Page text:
Poster rating suggestions

Discussion in 'General Postloop Discussion' started by Ansem, Oct 30, 2011.

  1. Ansem

    Ansem Forum & Blog Owners

    Hey, I'm trying to make some form of scale so I can easily rate everyone fairly, instead of feeling.
    Currently what I have is.
    Full profile ( aka picture, bios, signature ) 0.5 point
    Proper introduction, which tells us something about the person 1
    half introduction or crappy one liners 0.1
    Makes threads with interesting debate 1
    Rate on post quality in general ( vary 0 - 2 )
    Contributes to the community, making members feel welcome, keep discussion going etc. 0.5
    If person does not contribute to forum subject ( aka forum about pokemon and just talks about a youtube video and replies to coffee or tea thread ) -4

    If I should follow that list, would that come to a fair rating ?
    Because I want a reliable system for myself.
    Hope you could give some feedback.
  2. duffield1

    duffield1 Forum & Blog Owners

    I agree that a more formal structure for rating would be helpful - it all feels so subjective at the moment! Here's my suggestions from another thread:
    Give up to 2 points based on grammar - perfect grammar gets a 2, txt spk gets 0.
    Give up to 1 point based on post length - less than a line gets zero, more than five lines gets 1.
    Give up to 1 point for relevancy - if it is off topic, rate it zero, if it is ideal for the board/topic, give 1.
    Give up to 1 point for style - if it blends in seemlessly with existing users, give it one, if it stands out like a sore thumb, 0.

    That said, having just rated a few subscribers, perhaps the ratings need to be more sensitive than such a system would allow. For example, spreading content over a few boards on my forum gets a big thumbs up, as does starting as well as contributing to threads. My site also has a less formal area for which I attribute less credit to comments, as some of the questions in there can be answered with one-word answers - it sometimes feels like posters are going for the easy points, rather than being valued members.
  3. Ryan

    Ryan Staff Staff Member

    For what it's worth, Postloop cannot provide official guidelines like you guys are laying out because that is extremely subjective. Different forum owners will expect different things out of their posters. Secondly, if there is a precise formula for high ratings, then writers will have a checklist. Many of them will perform all items on the "checklist" and not go any farther.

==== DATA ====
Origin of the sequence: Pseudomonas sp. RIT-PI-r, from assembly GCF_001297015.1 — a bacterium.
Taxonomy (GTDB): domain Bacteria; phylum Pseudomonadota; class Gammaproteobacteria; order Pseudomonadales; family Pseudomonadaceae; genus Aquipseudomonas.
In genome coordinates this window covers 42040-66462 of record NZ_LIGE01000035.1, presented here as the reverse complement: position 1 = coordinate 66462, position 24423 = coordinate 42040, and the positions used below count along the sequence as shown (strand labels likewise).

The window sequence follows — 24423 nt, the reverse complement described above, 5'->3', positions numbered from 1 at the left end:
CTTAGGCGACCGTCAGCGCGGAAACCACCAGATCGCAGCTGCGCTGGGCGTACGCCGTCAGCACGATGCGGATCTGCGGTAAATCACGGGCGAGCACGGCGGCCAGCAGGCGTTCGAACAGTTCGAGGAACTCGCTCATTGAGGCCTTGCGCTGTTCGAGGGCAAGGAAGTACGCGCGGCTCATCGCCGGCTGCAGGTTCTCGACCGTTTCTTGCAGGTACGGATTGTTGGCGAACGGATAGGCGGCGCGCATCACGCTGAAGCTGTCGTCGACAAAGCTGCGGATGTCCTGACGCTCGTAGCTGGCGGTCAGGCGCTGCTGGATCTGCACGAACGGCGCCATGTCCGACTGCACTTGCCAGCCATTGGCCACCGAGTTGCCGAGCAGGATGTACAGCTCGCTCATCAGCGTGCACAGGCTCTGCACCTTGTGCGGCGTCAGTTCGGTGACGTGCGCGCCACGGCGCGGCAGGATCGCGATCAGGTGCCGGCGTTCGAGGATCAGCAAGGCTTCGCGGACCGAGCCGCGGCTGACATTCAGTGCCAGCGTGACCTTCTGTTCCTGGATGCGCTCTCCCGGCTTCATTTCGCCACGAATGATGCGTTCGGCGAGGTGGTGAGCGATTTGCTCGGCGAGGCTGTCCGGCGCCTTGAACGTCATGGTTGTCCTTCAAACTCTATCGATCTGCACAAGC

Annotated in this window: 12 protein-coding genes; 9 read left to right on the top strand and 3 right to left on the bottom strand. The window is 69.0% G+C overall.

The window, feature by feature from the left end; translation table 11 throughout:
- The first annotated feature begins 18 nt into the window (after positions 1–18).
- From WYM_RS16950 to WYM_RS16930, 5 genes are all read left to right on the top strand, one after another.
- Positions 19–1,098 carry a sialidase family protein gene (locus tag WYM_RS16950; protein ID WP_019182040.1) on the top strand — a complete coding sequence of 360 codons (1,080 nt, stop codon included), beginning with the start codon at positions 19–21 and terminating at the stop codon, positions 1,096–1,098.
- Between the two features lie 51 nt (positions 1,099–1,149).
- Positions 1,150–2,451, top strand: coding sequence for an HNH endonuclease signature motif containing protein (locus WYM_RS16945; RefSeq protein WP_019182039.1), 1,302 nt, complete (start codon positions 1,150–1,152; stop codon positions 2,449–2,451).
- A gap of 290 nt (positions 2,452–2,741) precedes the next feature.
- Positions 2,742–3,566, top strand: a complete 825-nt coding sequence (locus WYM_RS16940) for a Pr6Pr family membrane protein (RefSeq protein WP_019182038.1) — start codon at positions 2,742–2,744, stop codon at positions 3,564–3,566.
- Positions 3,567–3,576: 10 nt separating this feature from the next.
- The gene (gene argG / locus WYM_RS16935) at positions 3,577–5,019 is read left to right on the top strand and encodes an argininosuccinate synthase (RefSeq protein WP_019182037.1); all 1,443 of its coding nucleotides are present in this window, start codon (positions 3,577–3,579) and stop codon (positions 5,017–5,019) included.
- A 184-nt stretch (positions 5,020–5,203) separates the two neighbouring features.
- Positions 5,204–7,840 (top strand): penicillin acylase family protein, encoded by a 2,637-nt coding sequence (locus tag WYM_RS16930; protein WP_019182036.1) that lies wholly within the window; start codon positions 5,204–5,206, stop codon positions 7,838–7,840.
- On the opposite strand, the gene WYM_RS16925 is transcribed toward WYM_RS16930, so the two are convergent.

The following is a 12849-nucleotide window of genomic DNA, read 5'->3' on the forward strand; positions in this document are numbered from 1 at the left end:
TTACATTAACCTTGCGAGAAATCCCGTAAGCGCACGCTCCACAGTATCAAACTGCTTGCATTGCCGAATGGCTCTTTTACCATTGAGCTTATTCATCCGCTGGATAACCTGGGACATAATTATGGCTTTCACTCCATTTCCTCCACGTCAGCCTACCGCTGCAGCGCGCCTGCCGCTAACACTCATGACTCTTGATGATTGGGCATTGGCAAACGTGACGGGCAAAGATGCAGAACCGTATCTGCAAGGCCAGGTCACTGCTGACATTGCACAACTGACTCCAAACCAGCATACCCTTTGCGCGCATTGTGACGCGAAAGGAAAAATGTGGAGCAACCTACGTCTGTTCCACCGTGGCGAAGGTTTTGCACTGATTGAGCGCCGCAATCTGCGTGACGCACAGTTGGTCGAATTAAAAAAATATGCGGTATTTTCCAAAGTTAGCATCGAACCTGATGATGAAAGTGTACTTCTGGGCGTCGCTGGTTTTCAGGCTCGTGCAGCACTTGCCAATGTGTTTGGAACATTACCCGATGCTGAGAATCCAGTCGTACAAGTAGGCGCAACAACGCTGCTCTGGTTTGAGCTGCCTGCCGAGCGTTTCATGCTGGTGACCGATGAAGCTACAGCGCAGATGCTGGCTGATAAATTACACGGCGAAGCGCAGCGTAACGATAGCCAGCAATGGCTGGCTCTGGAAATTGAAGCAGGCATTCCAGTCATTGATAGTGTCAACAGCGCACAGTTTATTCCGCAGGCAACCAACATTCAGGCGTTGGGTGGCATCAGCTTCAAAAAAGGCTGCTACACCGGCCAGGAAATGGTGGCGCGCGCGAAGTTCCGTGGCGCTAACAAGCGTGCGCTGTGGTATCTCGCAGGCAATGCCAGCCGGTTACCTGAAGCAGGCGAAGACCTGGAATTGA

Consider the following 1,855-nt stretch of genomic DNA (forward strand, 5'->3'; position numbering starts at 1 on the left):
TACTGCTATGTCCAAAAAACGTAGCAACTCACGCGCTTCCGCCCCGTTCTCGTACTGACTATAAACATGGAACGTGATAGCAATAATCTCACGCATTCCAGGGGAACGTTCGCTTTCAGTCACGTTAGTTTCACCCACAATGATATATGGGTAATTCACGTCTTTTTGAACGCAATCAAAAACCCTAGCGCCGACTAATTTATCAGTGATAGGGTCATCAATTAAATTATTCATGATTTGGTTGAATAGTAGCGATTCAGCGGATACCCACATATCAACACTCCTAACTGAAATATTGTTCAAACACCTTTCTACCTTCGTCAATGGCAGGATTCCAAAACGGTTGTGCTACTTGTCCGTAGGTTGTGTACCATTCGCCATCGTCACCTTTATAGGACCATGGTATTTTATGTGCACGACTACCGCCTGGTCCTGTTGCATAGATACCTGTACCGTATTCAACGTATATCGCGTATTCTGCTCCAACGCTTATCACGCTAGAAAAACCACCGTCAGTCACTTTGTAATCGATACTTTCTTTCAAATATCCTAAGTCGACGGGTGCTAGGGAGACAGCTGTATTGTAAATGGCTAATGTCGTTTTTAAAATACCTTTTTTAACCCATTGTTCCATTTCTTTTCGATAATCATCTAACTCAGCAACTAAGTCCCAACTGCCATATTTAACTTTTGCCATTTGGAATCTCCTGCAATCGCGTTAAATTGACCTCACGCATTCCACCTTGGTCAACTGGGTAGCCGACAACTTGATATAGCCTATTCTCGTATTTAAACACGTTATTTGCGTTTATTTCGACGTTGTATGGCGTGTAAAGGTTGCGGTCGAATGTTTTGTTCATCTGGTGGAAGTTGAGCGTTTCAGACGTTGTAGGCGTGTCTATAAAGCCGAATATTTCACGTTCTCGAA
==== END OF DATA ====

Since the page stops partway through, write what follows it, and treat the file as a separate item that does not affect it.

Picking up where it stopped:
The way the system is now, the website owners are able to decide themselves whether or not a writer has contributed quality content without being told how to rate, and there is constant competition among writers to do better than each other, because there is only one rule for a high rating: quality, and this can always be beaten.

    You are more than happy to make your own personal guidelines/rules for rating users, because it will make it easier, but there will not be official guidelines from Postloop.
  4. Ansem

    Ansem Forum & Blog Owners

    I'm also asking because it's for me.
    I just don't want to get too much on feeling, because what if I don't like the way someone writes, yet they are still good relevant posts they would be underrated. I just want to be fair to posters.
  5. SifuPhil

    SifuPhil Member

    Just a point-of-view from a poster/writer ... (Ryan, if this doesn't belong in this thread please delete - thanks!)

    In thinking about this, I cannot come up with a single other field of writing in which the target is so mysterious and closely-held. Fiction writers have their target audience, know what they like and expect and therefore know how to reach them. Non-fiction writers have it considerably easier - just write to the subject in a clear, concise manner. Journalists have it all laid out for them with the classic "Who-What-When-Why-Where-How".

    Even children's writers have age-appropriate guidelines and formulaic approaches they can fall back on.

    But to divine what a forum owner considers 5.0-worthy, as opposed to say 3.5, is sometimes like predicting the winning Power-ball number. I believe most Postloop writers have a firm grasp of the basics, and I think (in the short amount of time I've been here and been exposed to their work) that they do an admirable job. But when it comes to pay rates people get emotional.

    I understand that the qualities a forum owner looks for might be outlined in their "Introductory" / "Please Read This First" threads, and I make sure that I read them as soon as I join a forum. But that still leaves much to be desired as to what exactly will bring a high rating.

    Don't misunderstand - I have no quarrel with the pay rate per se - I know it's generous. I just don't like trying to find a black cat in a coal pile at midnight. :confused:

    I suppose in summation I can say that I understand the business necessity of so much mystery - but for those supplying the content I can also understand the frustration in trying to hit a largely-invisible target. I don't know what, if anything, can be done to alleviate this condition - only that I can easily see how it could lead to hurt egos and damaged business.
    Pete and Ryan like this.
  6. Ryan

    Ryan Staff Staff Member

    I agree with you 110%, SifuPhil, and I think you summed it up perfectly with this:

  7. Pete

    Pete Staff Staff Member

    IMO, that you're thinking about stuff like that means that you're going to be successful here. The problem comes from not people like you, but the ones who are thinking how they can make the most amount of money with the least amount of work. It doesn't surprise me that just yesterday I gave you one of the highest ratings that I've given anyone for weeks, but I also decided to put a bonus on you to encourage you to come back more too. :)